In my first job as a supermarket dietitian, I worked with a person who came to me for general diet education and weight loss advice only to learn that they had lost their job and as a result, barely had enough food to get by for the month. They also did not have access to a refrigerator, freezer, stove, or oven. We spent our entire hour-long session looking up food pantries in the area and discussing ideas about eating a balanced diet of non-perishable food items. 

In my current job as a renal dietitian, I see medication noncompliance often; it’s usually not for a lack of trying. One person has trouble getting to their pharmacy because they can’t drive and have to rely on someone to take them. Another person’s pharmacy is out of stock when they go to pick up their prescription, and they have to wait to fill it. Another person was never educated about the importance of the medication and how it affects their health. Another person doesn’t like taking the medication because of the side effects. I see it as my job to help them instead of scolding them. Can you set up mail order for your prescriptions? Do you want a list of other pharmacies to go to? Can I explain to you why you are prescribed this medication? Is there another medication that has a similar mechanism that you may tolerate better? 

On the flip side, people who are compliant and do care for themselves are applauded. Let’s consider the privileges they’ve been granted. Having the money to buy healthy food. Having access to a store that sells healthy food. Having transportation to take them to the store, the pharmacy, the gym, the doctor. Having health insurance. Having a support system in their life. Not feeling discriminated against by healthcare professionals, thus allowing them to not dread going to the doctor, dentist, physical therapist, dietitian, etc. 

I’m not saying that some people don’t simply ignore medical advice and don’t care much for their health. I’m saying ignoring the fact that there are other factors at hand is just plain wrong. 

I’ve been reflecting on this a lot more lately with the current state of the world. The COVID-19 pandemic has a lot of people in tight financial situations, thus limiting their access to food and healthcare. The current resurgence of the Black Lives Matter movement has brought to light for many people the injustices in our society and how they affect peoples’ lives. These injustices are not new. In my opinion, to truly help the cause, it takes more than just donating money, volunteering, and/or posting to social media. It should be reflected in our everyday lives. 

Want to make fun of someone based on how they look? Don’t. Want to assume what someone’s lifestyle is like based on how they look? Don’t. Want to assume what someone values based on how they look? Don’t. Want to put all the blame on the individual for their health ailments or lack thereof? Don’t.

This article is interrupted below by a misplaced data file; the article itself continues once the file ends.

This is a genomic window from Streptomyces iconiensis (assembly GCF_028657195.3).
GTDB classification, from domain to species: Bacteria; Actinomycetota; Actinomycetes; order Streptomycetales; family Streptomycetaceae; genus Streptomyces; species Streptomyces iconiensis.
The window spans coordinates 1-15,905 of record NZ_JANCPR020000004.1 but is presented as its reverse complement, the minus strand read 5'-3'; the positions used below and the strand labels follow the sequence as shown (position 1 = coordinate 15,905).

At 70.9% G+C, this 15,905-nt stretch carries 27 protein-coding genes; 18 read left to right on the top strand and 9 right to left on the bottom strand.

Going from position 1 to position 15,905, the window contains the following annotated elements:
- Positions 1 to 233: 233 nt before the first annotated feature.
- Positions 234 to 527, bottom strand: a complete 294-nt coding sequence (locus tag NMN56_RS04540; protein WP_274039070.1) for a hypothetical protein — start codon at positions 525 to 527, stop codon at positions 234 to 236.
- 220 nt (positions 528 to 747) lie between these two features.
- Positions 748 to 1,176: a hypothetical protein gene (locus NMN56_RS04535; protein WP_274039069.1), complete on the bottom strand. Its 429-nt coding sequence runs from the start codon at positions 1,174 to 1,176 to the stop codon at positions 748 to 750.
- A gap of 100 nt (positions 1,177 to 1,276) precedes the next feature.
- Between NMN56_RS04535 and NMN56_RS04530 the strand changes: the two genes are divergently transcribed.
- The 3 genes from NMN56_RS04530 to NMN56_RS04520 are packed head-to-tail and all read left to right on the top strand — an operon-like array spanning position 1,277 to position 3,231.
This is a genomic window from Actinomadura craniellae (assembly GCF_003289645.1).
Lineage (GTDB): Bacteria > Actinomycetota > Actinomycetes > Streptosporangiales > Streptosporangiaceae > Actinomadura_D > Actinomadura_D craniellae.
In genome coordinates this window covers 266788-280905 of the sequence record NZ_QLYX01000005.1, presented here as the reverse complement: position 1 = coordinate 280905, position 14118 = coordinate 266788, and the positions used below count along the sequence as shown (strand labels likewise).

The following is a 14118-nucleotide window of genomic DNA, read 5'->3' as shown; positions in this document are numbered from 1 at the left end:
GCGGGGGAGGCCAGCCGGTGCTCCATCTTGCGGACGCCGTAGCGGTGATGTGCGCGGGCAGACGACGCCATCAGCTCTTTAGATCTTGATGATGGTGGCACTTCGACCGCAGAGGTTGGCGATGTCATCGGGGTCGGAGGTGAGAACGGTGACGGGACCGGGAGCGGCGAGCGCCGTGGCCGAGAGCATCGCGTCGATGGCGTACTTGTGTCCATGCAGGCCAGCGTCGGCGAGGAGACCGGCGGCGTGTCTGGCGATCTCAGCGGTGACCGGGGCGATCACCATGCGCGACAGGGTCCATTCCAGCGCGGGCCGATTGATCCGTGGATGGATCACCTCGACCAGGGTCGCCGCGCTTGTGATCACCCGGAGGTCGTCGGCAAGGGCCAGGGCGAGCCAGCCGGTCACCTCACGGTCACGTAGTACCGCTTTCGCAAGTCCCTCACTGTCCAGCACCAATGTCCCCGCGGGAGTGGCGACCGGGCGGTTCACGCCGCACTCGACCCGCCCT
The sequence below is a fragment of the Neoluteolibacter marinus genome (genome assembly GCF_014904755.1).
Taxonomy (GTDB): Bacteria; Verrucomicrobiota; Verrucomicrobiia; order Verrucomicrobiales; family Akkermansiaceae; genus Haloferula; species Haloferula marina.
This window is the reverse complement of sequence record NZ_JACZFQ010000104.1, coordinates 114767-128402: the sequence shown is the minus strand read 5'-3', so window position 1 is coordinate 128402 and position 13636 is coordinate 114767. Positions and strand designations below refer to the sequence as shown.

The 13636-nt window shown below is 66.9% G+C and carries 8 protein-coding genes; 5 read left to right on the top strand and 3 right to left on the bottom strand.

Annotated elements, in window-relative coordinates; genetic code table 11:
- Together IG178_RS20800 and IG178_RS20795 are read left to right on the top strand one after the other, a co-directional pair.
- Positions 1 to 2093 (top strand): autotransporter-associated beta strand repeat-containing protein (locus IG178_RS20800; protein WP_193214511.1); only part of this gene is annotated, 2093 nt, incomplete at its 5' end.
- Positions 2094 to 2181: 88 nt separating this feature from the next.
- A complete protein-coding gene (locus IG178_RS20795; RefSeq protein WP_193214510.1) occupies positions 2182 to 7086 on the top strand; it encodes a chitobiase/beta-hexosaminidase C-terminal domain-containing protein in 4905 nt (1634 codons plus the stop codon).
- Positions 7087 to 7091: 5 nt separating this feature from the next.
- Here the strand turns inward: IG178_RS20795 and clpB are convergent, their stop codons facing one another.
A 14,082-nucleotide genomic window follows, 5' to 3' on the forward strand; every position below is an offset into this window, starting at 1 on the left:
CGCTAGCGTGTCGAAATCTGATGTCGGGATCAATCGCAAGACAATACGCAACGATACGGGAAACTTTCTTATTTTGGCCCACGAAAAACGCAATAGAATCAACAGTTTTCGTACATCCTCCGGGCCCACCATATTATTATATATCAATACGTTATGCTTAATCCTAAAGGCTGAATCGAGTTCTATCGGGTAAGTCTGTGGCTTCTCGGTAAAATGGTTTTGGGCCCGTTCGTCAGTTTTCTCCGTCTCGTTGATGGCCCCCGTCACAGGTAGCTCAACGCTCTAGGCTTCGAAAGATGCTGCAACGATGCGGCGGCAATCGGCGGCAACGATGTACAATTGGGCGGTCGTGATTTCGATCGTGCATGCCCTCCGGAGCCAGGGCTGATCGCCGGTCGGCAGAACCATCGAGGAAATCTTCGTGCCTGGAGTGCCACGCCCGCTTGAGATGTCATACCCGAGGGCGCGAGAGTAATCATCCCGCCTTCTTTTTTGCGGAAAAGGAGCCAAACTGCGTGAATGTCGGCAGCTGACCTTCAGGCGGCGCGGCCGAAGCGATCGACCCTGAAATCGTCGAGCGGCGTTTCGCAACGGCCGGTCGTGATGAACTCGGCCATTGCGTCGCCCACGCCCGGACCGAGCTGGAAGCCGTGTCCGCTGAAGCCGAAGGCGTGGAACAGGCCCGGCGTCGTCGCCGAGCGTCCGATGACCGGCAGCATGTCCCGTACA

More importantly, for my fellow healthcare professionals: don’t put the people you are treating into a box. Don’t assume their noncompliance or lack thereof is all their fault. Dig deeper. Ask more questions. Adapt your interactions based on the person in front of you, not a story you’ve made up in your head. Realize that health is about more than the individual — it involves the world around them. Realize you cannot truly understand someone’s health just by looking at them.

Do the work of listening to every person you encounter and being kind. Do the work of understanding where someone is coming from — whether it be their culture, their mental health, their knowledge base, and so on. Do the work of reading books like Health at Every Size, even if you don’t totally agree with them, so you can understand the many factors that impact a person’s health. Do the work of keeping an open mind.

I feel obligated to do the work now and to continue to do the work after all of the hype dies down not because everyone is posting about it on social media, but because I care about helping people. As a healthcare professional, I feel obligated to help the people I serve, and helping them involves more than just giving them advice. It involves understanding the many factors that influence their health behaviors and finding solutions that work best for them. 

I acknowledge that I have many priveledges and will never fully understand the discrimination and hardship people I work with have encountered. But I will always do my best to understand where they are coming from and stop myself from allowing assumptions get in the way of me doing everything I can to help them.

Published by Talia Follador

Registered Dietitian Nutritionist (RDN) with a passion for holistic health, intuitive eating, psychology, and cooking. Proud Penn State alumnus, spiritual explorer, nutrition geek, baseball junkie. I like to have my cake and eat it, too . :)